Charles Scott Sherrington

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Sir Charles Scott Sherrington
OM GBE PRS FRCP FRCS
Charles Scott Sherrington2.jpg
Born27 November 1857(1857-11-27)
Islington, Middlesex, Ingland, Unitit Kinrick
Died4 Mairch 1952(1952-03-04) (aged 94)
Eastbourne, Sussex, Ingland, Unitit Kinrick
CitizenshipBreetish
Alma mater
Awairds
Scientific career
Fields
Academic advisors
Doctoral students
Influences
Influenced

Sir Charles Scott Sherrington OM PRS FRCP FRCS[1][10] (27 November 1857 – 4 Mairch 1952) wis an Inglis neuropheesiologist, histologist, bacteriologist, an a pathologist, Nobel laureate an preses o the Ryal Society in the early 1920s.

References[eedit | eedit soorce]

  1. 1.0 1.1 Liddell, E. G. T. (1952). "Charles Scott Sherrington. 1857-1952". Obituary Notices of Fellows of the Royal Society. 8 (21): 241–270. doi:10.1098/rsbm.1952.0016. JSTOR 768811. PMC 1392451Freely accessible. PMID 13000699. 
  2. Neurotree profile: Charles Scott Sherrington
  3. Eccles, J. C.; Gibson, W. C. (1979). Sherrington: His Life and Thought. Springer Science+Business Media. ISBN 9783642618642. His library was housed mainly in one large room with open shelves reaching to the ceiling and a couple of turntable bookcases, one of them completely filled with editions of his favourite among all books, Sir Thomas Browne's Religio Medici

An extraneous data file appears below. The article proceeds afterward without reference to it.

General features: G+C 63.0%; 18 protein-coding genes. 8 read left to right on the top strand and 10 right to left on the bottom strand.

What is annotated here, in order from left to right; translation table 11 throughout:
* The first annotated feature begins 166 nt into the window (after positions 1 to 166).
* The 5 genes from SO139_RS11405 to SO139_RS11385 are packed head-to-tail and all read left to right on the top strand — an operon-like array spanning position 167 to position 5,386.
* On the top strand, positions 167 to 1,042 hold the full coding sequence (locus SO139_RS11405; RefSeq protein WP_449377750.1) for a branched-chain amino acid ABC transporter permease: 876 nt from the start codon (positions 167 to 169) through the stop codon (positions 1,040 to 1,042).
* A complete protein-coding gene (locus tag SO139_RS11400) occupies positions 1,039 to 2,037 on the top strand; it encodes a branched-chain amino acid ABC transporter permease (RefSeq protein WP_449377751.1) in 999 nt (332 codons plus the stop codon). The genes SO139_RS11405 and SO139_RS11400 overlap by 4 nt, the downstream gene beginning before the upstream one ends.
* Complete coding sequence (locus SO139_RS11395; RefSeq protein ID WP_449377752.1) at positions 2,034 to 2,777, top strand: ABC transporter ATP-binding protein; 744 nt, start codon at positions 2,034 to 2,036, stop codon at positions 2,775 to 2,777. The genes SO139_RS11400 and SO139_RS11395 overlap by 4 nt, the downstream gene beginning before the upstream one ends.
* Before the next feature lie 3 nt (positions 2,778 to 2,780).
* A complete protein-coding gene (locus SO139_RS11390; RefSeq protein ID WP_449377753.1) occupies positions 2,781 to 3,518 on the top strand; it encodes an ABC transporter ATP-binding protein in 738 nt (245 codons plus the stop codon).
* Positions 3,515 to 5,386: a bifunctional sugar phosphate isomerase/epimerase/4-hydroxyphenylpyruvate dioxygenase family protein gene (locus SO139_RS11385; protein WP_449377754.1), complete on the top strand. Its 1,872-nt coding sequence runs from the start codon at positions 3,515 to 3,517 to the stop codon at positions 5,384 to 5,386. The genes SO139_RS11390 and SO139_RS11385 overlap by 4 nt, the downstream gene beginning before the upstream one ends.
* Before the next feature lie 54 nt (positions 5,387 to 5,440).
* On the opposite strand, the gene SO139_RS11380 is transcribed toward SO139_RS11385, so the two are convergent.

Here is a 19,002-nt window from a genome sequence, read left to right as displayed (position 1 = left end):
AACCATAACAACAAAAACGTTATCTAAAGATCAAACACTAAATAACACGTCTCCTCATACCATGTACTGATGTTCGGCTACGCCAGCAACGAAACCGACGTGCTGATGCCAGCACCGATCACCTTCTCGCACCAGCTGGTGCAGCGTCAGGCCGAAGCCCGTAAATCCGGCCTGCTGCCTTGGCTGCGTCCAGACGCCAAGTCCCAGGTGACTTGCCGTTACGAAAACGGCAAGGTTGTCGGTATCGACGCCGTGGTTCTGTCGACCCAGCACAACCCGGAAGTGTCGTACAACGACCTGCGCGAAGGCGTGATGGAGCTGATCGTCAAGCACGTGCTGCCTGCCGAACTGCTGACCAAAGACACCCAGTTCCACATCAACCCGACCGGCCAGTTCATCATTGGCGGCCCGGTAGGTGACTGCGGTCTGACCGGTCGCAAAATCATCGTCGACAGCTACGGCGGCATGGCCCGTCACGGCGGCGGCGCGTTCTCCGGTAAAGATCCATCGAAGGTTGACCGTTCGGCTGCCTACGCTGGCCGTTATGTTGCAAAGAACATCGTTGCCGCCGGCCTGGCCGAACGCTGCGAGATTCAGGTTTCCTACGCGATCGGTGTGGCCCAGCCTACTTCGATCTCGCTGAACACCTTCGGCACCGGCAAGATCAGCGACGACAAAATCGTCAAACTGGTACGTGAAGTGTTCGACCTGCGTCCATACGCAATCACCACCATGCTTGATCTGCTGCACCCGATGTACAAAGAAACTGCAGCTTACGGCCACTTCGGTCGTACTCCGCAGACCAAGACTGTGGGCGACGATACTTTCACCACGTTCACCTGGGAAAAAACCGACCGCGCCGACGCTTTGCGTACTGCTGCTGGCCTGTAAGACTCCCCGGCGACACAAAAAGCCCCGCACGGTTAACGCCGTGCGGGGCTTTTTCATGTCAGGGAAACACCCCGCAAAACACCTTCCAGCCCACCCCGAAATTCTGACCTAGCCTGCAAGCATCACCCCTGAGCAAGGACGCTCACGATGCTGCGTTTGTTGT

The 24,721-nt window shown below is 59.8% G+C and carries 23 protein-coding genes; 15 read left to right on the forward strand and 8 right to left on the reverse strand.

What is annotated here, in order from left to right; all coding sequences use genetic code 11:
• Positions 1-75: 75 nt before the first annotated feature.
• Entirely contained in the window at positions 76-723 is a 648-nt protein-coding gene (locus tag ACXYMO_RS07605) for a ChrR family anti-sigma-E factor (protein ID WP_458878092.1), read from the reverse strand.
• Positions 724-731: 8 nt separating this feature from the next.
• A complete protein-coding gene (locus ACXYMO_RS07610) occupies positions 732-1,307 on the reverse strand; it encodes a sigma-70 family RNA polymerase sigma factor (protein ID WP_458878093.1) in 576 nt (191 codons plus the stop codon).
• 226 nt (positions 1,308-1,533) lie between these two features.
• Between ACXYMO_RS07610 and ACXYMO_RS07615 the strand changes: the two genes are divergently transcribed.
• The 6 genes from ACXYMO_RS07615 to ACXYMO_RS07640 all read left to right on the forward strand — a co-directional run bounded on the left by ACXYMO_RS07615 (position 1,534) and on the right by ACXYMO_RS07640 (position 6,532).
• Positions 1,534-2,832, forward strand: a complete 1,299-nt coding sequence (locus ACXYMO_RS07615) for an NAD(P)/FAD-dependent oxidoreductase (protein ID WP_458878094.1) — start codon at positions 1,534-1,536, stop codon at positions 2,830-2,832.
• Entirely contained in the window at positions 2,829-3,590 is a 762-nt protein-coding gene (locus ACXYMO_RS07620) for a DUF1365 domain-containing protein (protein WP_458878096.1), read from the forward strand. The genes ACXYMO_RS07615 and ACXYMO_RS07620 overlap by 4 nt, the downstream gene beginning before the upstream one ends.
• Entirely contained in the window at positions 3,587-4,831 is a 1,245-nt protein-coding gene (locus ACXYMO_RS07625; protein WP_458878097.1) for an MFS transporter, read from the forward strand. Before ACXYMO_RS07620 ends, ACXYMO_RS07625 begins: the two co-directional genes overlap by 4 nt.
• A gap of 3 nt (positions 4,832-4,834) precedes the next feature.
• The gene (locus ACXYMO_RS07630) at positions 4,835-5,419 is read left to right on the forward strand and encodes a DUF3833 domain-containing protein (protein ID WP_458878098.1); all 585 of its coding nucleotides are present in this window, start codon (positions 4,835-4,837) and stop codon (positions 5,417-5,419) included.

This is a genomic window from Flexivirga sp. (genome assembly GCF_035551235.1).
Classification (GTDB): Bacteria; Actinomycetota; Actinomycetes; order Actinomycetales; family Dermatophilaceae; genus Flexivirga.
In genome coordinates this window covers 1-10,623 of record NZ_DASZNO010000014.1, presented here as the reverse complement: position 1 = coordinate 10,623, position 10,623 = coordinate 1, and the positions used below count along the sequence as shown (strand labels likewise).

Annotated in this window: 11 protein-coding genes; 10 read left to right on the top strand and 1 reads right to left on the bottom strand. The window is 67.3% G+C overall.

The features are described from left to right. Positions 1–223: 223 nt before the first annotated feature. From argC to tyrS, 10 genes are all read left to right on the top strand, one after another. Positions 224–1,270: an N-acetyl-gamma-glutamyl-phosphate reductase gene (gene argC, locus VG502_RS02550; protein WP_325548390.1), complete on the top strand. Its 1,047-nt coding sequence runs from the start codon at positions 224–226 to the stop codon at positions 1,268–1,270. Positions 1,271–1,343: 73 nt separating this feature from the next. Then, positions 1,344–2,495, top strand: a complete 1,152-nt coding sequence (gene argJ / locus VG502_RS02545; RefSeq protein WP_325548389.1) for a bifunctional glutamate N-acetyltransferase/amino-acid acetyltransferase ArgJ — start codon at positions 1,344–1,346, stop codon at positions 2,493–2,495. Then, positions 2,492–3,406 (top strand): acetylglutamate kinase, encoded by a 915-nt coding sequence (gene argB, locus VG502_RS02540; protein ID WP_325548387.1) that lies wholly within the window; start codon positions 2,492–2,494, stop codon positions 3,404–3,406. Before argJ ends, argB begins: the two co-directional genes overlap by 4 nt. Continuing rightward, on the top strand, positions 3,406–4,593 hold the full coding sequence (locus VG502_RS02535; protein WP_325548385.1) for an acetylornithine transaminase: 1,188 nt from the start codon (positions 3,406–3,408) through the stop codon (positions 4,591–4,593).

4. Eccles, J. (1968). "Two Hitherto Unrecognized Publications by Sir Charles Sherrington, O.M., F.R.S". Notes and Records of the Royal Society. 23: 86–100. doi:10.1098/rsnr.1968.0012. 
  5. Eccles, J. C. (1957). "Some Aspects of Sherrington's Contribution to Neurophysiology". Notes and Records of the Royal Society. 12 (2): 216–225. doi:10.1098/rsnr.1957.0012. 
  6. Todman, Donald (2008). "Howard Florey and research on the cerebral circulation". Journal of Clinical Neuroscience. 15 (6): 613–616. doi:10.1016/j.jocn.2007.04.017. PMID 18280740. His mentor was the neurophysiologist and Nobel Laureate, Sir Charles Sherrington who directed him in neuroscience research. Florey’s initial studies on the cerebral circulation represent an original contribution to medical knowledge and highlight his remarkable scientific method. The mentorship and close personal relationship with Sherrington was a crucial factor in Florey’s early research career. 
  7. Tansey, E. M. (2008). "Working with C. S. Sherrington, 1918-24". Notes and Records of the Royal Society. 62 (1): 123–130. doi:10.1098/rsnr.2007.0037. PMC 2628577Freely accessible. PMID 18548907. 
  8. Hill, A. V. (1975). "Jewels in My Acquaintance with C. S. Sherrington, F.R.S". Notes and Records of the Royal Society. 30 (1): 65–68. doi:10.1098/rsnr.1975.0006. PMID 11615581. 
  9. Todman, D. (2008). "Wilder Penfield (1891–1976)". Journal of Neurology. 255 (7): 1104–1105. doi:10.1007/s00415-008-0915-6. PMID 18500490. 
  10. Sherrington, C. E. (1975). "Charles Scott Sherrington (1857-1952)". Notes and Records of the Royal Society of London. 30 (1): 45–63. doi:10.1098/rsnr.1975.0005. PMID 11615580.